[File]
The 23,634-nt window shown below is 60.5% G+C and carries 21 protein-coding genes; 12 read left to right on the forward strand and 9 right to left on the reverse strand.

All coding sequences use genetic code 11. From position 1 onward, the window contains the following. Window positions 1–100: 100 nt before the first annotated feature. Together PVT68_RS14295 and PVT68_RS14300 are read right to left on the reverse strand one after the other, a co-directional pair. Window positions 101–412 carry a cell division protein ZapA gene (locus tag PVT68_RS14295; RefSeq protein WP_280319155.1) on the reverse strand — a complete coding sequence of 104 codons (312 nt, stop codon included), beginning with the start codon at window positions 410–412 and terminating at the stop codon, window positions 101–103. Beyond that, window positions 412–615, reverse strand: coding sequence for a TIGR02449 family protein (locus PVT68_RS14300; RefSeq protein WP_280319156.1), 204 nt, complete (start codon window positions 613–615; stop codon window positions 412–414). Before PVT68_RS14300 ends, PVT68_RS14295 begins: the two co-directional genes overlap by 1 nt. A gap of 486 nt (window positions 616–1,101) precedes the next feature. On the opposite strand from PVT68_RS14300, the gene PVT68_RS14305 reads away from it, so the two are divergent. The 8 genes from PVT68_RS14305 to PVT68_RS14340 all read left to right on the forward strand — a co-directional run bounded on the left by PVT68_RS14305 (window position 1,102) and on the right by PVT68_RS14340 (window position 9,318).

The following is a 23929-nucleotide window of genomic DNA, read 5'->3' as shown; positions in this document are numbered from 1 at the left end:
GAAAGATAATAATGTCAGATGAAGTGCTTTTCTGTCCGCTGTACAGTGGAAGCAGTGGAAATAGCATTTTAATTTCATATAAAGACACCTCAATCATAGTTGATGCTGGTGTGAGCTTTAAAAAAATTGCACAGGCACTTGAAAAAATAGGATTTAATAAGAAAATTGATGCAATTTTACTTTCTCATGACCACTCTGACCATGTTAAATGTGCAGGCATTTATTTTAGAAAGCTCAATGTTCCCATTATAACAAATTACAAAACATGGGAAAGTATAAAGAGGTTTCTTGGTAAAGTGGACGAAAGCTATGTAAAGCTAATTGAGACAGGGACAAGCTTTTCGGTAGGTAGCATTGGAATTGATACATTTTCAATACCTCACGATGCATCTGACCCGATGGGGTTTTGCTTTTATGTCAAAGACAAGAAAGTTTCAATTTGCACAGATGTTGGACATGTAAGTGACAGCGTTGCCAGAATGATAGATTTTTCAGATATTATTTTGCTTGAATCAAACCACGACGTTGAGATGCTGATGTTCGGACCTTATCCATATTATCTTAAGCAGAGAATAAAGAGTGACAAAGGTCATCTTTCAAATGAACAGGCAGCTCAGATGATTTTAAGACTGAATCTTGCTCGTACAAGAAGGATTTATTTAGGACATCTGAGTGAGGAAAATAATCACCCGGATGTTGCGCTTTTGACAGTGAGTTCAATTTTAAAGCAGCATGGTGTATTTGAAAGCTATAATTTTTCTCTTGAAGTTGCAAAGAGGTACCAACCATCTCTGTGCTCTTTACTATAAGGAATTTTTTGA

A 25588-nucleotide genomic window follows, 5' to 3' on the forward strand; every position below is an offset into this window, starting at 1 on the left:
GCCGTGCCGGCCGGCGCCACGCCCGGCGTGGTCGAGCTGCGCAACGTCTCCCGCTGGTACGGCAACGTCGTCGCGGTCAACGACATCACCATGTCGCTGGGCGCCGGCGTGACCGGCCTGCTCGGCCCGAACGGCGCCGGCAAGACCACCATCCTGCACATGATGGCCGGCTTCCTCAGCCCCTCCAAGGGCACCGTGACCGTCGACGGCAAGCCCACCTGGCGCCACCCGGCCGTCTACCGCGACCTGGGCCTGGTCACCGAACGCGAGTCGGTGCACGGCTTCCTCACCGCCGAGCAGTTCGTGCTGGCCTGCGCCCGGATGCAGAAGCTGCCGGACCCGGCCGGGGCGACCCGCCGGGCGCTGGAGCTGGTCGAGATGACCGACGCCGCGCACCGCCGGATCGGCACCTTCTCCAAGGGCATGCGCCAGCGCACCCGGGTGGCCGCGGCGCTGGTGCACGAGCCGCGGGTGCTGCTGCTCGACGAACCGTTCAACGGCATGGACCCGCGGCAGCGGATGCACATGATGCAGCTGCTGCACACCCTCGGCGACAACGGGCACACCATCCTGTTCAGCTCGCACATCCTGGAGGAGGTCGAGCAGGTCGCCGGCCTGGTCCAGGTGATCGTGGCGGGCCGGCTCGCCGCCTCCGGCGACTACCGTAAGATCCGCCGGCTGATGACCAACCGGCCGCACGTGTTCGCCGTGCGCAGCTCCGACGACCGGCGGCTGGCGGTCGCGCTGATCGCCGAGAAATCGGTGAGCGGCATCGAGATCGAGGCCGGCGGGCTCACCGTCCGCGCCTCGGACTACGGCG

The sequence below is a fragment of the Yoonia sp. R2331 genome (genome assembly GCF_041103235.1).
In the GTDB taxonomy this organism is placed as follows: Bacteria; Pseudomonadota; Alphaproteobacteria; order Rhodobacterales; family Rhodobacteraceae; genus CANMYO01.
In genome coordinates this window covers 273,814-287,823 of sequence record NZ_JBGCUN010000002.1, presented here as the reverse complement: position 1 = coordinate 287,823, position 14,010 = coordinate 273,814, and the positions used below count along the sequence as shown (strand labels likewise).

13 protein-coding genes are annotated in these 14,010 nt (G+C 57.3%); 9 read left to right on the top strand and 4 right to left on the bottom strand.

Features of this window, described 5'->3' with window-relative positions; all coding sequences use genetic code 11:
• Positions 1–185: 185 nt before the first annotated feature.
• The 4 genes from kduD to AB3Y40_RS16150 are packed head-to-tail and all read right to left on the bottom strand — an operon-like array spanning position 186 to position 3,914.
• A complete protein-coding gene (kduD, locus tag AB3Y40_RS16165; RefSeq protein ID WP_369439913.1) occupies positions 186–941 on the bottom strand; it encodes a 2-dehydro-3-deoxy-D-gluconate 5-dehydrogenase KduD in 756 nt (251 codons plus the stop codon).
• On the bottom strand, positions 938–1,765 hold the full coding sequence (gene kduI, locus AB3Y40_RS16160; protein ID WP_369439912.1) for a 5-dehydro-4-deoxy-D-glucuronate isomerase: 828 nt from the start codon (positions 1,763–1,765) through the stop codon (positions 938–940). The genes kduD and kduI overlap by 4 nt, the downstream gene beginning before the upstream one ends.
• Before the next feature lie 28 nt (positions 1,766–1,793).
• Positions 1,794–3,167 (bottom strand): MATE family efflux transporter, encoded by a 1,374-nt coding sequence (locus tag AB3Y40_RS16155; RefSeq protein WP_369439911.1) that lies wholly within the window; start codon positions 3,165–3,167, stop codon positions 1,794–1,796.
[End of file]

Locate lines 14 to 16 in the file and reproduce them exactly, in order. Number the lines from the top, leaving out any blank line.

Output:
• A complete protein-coding gene (kduD, locus tag AB3Y40_RS16165; RefSeq protein ID WP_369439913.1) occupies positions 186–941 on the bottom strand; it encodes a 2-dehydro-3-deoxy-D-gluconate 5-dehydrogenase KduD in 756 nt (251 codons plus the stop codon).
• On the bottom strand, positions 938–1,765 hold the full coding sequence (gene kduI, locus AB3Y40_RS16160; protein ID WP_369439912.1) for a 5-dehydro-4-deoxy-D-glucuronate isomerase: 828 nt from the start codon (positions 1,763–1,765) through the stop codon (positions 938–940). The genes kduD and kduI overlap by 4 nt, the downstream gene beginning before the upstream one ends.
• Before the next feature lie 28 nt (positions 1,766–1,793).